When you really start digging into Mac OS X, it's fairly mind-boggling how much extra stuff it has that your average user never sees. I recently encountered a problem on my MacBook Pro, where the Optical Audio was overriding my internal speakers, which prevented me from hearing any audio (without using headphones). Unfortunately, there's no easy-to-access preference pane to enable or disable various audio devices. This led me on a search for command-line utilities to manage system preferences.
(hang on, I'll get to Safari in a second...)
Eventually I ran into Amit Singh's list of OS X Hacking tools, where I stumbled upon the defaults command. defaults is the magic "change any setting for Mac OS X on the command line" tool that you (by you, I mean me) never knew about!
So, what does this have to do with Safari? Well, after looking for more information on how to use defaults, I stumbled upon Mac OS X Tips' Top 15 Terminal Commands for Hidden Mac OS X Settings, one of which really caught my attention:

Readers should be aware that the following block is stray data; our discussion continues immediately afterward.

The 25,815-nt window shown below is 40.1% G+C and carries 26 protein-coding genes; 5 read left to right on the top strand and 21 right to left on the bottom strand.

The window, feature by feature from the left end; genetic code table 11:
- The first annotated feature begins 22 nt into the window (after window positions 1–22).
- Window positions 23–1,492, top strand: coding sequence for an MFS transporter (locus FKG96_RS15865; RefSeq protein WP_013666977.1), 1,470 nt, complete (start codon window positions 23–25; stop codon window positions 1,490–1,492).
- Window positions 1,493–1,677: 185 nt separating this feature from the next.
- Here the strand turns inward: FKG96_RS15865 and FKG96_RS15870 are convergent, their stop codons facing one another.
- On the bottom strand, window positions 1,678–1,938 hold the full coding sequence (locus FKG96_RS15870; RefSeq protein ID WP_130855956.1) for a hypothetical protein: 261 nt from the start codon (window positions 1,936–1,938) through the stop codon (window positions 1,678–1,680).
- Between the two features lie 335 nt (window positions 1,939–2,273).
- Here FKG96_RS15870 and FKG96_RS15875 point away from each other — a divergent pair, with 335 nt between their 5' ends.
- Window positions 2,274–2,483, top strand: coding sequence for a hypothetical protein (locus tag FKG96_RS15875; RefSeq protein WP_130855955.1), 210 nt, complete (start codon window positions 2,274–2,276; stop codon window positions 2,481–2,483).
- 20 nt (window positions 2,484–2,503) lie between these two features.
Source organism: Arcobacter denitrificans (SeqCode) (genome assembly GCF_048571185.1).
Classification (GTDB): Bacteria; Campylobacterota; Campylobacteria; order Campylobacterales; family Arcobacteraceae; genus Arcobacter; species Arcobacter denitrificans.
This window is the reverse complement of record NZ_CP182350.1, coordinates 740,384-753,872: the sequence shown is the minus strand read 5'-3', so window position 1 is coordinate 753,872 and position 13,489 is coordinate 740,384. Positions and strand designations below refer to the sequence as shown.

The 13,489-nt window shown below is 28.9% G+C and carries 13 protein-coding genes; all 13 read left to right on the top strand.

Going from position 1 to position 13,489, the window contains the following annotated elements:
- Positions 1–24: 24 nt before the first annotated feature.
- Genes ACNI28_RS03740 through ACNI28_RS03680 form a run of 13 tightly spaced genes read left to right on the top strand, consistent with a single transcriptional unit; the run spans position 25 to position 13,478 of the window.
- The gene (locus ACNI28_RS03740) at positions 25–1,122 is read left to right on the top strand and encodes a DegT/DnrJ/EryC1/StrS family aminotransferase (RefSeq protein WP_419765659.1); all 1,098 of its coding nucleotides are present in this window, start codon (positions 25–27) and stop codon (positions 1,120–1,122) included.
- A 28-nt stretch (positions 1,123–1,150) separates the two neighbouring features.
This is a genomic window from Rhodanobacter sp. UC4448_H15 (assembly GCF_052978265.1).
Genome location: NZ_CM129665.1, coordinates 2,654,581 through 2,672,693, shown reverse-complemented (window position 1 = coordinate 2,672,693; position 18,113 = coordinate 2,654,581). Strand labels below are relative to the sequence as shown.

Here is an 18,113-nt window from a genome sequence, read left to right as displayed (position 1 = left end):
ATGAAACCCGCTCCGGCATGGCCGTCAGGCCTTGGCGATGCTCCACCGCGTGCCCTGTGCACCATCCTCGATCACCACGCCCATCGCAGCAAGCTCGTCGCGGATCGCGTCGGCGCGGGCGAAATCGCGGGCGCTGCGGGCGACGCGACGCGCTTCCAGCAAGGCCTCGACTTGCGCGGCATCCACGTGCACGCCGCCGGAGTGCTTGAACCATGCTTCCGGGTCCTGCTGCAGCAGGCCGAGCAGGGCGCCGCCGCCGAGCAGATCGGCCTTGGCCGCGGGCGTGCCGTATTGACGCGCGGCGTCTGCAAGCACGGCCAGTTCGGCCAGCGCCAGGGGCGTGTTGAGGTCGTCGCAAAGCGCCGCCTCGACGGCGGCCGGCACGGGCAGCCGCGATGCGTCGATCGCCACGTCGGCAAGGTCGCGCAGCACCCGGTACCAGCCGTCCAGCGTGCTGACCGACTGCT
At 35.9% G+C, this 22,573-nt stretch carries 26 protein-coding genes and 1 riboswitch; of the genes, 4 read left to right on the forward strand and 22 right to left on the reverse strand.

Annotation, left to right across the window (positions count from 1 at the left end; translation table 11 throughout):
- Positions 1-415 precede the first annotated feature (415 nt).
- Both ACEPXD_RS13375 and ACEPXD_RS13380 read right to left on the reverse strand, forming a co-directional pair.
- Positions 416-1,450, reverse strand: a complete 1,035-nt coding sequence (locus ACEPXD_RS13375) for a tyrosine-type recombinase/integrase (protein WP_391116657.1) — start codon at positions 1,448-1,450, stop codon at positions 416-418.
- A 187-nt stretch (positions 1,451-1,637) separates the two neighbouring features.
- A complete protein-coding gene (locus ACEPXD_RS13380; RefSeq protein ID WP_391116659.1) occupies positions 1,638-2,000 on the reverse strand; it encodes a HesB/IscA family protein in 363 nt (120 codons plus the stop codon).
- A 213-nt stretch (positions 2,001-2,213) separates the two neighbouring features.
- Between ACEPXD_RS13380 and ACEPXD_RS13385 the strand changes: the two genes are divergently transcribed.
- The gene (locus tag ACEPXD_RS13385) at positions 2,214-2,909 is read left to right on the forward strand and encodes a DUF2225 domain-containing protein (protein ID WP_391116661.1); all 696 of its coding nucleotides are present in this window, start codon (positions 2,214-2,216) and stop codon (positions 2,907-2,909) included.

defaults write com.apple.safari IncludeDebugMenu 1
This enables a "Debug" Menu ("Develop" menu on Safari 3). The Developer menu allows you to:
- Change Safari's user-agent, so you can masquerade as IE, Firefox, Opera, earlier versions of Safari, or even the iPhone version of Safari
- View a Web Inspector - allows you to view scripts, css files, and other information associated with a Web page...
- View a network timeline - showing the time it took to download each component linked in a web-page...
It's not quite the Web Developer plugin for Firefox, but it does give you additional control over Safari.
And the Network timeline looks pretty darn cool!
ps: i never did find a way to disable the optical audio...guess i got side-tracked.
[Update: 10/05/2008] I just realized there's an easier way to enable this in the Advanced Preferences Tab... just enable the "Show Develop menu in menu bar" option! (as in the screenshot below)
I guess it pays to pay attention to your app's options!